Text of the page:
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Once Upon a Car: The Fall and Resurrection of America's Big Three Automakers--GM, Ford, and Chrysler Paperback – September 25, 2012
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Amazon Exclusive Essay: Bill Vlasic on the Men who Battled for the American Auto Industry
Bill Ford: The great-grandson of Henry Ford realized he had to give up his job as chief executive in order to save the company. He confided to aides: “I’m not the best person to operate this place,” he said. “I want to get somebody who can do it right.”
Alan Mulally: The former Boeing executive’s fresh approach turned the company around and kept it from begging for a government bailout. “These three companies have been slowly going out of business for eighty years,” he said. “And their arrogance caught up with them.”
Rick Wagoner and Bob Lutz: They were convinced G.M. was on the right track, until the 2008 recession. Wagoner, G.M.’s chairman and CEO, lost his job after leading the Big Three to Washington for emergency assistance. “The moral of the story,” he said, “is never put yourself in a position where you have to go down there.” Lutz said, “Those people down there hate us.”
Kirk Kerkorian and Jerry York: The Las Vegas billionaire and his aggressive advisor tried to grab General Motors, but failed. “Wagoner has never accomplished anything,” said Kerkorian. York urged him to buy Ford shares – and ride Mulally’s turnaround plan. “It’s pretty damn clear to me that Ford has a huge sense of urgency compared to G.M.,” he said.
Steve Feinberg: The intense chairman of Cerberus Capital Management believed his private-equity company could turn Chrysler into a moneymaker, and so he bought the smallest of the Big Three carmakers from Daimler Benz. “What could be a better opportunity than an orphan in an industry that’s at the bottom?”
Sergio Marchionne: The crafty head of Fiat offered the Obama administration an alternative to letting Chrysler go broke which would liquidate tens of thousands of jobs. Marchionne knew Detroit was facing its reckoning in 2008. “I can smell the fear in this town,” he said. “I can feel it, the feeling of impending doom.”--This text refers to an out of print or unavailable edition of this title.
“Compelling... a human approach to an industry that couldn’t be less human in scale... entertaining.” (Wall Street Journal)
“The book is extraordinary. Vlasic offers what will probably become the definitive retelling of the crisis that nearly felled America’s three carmaking icons.” (Financial Times)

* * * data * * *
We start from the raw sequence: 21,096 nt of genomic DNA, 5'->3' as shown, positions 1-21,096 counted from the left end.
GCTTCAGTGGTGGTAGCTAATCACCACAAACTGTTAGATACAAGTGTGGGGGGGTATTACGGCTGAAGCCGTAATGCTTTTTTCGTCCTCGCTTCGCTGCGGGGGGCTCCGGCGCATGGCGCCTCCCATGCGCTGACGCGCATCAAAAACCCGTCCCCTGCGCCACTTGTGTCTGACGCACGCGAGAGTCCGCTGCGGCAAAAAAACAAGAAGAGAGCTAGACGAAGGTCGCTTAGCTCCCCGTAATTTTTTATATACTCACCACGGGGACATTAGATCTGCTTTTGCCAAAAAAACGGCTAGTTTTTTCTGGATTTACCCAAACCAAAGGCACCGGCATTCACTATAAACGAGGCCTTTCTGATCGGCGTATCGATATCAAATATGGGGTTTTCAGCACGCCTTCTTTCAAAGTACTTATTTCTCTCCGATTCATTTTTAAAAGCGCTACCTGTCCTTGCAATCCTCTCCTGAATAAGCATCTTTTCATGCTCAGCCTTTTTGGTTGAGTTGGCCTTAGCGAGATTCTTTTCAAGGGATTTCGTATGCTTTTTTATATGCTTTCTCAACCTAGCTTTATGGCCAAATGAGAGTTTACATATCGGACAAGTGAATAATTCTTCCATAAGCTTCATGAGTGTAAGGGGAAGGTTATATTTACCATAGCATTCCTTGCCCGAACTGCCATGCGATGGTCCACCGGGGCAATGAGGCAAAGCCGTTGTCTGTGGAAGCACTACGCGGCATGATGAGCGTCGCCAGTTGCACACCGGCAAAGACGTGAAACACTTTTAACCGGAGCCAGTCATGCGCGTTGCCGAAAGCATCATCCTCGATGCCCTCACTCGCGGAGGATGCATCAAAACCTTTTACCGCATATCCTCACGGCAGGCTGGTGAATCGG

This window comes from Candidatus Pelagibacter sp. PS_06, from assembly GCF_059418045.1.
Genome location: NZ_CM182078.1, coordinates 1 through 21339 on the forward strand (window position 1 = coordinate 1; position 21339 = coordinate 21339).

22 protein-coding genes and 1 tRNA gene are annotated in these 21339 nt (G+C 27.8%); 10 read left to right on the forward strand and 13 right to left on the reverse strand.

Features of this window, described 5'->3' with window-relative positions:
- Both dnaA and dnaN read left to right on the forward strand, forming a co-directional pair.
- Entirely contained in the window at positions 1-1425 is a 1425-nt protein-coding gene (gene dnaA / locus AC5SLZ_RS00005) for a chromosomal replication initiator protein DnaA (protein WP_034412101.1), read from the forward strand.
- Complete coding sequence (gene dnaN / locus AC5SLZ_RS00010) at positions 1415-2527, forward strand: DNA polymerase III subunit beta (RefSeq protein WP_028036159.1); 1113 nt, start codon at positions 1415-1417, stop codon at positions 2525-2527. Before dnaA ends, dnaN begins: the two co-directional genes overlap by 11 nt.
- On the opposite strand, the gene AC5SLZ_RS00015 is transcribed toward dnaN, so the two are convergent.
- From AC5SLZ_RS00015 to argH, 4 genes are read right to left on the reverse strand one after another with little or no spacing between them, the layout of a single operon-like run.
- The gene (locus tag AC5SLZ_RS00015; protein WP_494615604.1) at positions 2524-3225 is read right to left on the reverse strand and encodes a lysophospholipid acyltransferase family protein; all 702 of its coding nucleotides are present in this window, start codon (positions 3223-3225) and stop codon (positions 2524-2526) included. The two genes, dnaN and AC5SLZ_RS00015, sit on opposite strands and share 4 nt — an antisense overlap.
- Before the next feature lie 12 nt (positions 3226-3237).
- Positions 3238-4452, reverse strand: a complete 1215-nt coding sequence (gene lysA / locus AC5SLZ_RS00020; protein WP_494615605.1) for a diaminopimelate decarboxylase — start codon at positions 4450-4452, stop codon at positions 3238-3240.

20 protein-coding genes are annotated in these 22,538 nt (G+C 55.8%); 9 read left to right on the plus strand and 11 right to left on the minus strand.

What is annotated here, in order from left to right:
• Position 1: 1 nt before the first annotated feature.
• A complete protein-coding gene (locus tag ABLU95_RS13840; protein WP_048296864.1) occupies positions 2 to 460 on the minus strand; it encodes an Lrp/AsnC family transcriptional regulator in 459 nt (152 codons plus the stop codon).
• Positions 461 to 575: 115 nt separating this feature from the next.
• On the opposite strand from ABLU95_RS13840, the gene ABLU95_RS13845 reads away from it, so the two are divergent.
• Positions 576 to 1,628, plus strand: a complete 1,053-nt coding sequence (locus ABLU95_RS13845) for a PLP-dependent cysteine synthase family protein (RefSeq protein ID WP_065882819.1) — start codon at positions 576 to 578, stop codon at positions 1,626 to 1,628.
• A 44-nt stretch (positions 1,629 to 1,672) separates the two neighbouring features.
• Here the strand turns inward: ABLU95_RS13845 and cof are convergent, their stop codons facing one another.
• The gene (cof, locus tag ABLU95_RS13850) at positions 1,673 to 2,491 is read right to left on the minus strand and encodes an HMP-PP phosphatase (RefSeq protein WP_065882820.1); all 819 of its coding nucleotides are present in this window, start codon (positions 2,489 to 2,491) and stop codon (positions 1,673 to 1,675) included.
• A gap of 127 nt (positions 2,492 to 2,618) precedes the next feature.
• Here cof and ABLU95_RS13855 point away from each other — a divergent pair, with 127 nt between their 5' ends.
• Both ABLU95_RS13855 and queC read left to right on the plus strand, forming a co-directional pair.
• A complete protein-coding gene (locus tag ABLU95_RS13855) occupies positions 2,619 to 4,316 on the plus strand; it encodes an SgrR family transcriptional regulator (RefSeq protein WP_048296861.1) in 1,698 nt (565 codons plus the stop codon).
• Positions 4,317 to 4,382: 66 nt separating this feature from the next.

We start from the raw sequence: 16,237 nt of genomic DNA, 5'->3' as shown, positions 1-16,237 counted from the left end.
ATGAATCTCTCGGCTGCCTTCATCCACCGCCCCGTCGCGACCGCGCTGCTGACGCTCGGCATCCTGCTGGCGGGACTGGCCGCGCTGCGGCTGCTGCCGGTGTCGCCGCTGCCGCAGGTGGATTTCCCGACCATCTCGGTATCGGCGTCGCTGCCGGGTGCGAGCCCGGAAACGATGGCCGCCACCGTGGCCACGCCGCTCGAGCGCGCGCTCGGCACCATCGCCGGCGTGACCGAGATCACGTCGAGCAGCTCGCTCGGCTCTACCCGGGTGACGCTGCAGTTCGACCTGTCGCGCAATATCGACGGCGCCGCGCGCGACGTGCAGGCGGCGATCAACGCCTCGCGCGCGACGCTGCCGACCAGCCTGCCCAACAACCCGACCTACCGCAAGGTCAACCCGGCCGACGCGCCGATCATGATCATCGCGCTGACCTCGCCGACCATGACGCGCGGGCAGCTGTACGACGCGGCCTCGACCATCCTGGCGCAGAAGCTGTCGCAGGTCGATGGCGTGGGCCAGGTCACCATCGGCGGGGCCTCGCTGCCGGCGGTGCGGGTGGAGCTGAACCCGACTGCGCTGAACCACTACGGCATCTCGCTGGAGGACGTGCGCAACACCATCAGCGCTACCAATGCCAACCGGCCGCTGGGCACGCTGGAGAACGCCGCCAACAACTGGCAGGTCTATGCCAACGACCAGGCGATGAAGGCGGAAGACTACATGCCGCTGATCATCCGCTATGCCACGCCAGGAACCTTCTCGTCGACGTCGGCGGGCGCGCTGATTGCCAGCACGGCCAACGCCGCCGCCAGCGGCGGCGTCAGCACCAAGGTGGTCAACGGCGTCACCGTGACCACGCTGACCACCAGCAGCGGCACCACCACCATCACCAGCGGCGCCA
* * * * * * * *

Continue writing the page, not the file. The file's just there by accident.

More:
“Once Upon a Car is the best book on the whole shebang that you are ever going to read... a critical history.” (Huffington Post)
“With almost anthropological precision, Once Upon a Car is a thorough and compelling account of the collapse of the domestic auto industry” (Cleveland Plain Dealer)
“A deeply reported, full-on narrative in the style of Barbarians at the Gate or Game Change.” (Chicago Tribune)
“Even with all the ink spilled on Detroit lately, Vlasic’s tale is as fresh as a new car… Vlasic says he wanted to write a fast-paced narrative, and he’s penned a page-turner in Once Upon a Car” (Fortune.com)
“Vlasic delivers a devastating account of auto industry arrogance, ignorance, and tragedy.” (Publishers Weekly)
“Terrific... better than most novels... truly fascinating.” (Free Lance Star Virginia)
“Vlasic enriches his journalistic attention to detail with the drama and pacing of a thriller.” (800ceoRead)
“Vlasic is a master storyteller whose prowess makes the absorption of many complex facts painless.” (strategy-business.com)
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Top Customer Reviews
I've had the opportunity to have read pretty much every book that has been written about the Detroit car biz over the past decade,and I would put this one near the top for both storytelling,and an objective analysis of the ills and triumphs of the domestic auto industry.If you have even the slightest interest in the automotive business,and the people that run it,this book is a must read.
Bill Vlasic has access to the top people in the auto industry and uses it well. He tells his story through people but doesn't get bogged down in their personal issues. His writing makes the other authors who have written about the recent history of the American auto industry look like amateurs.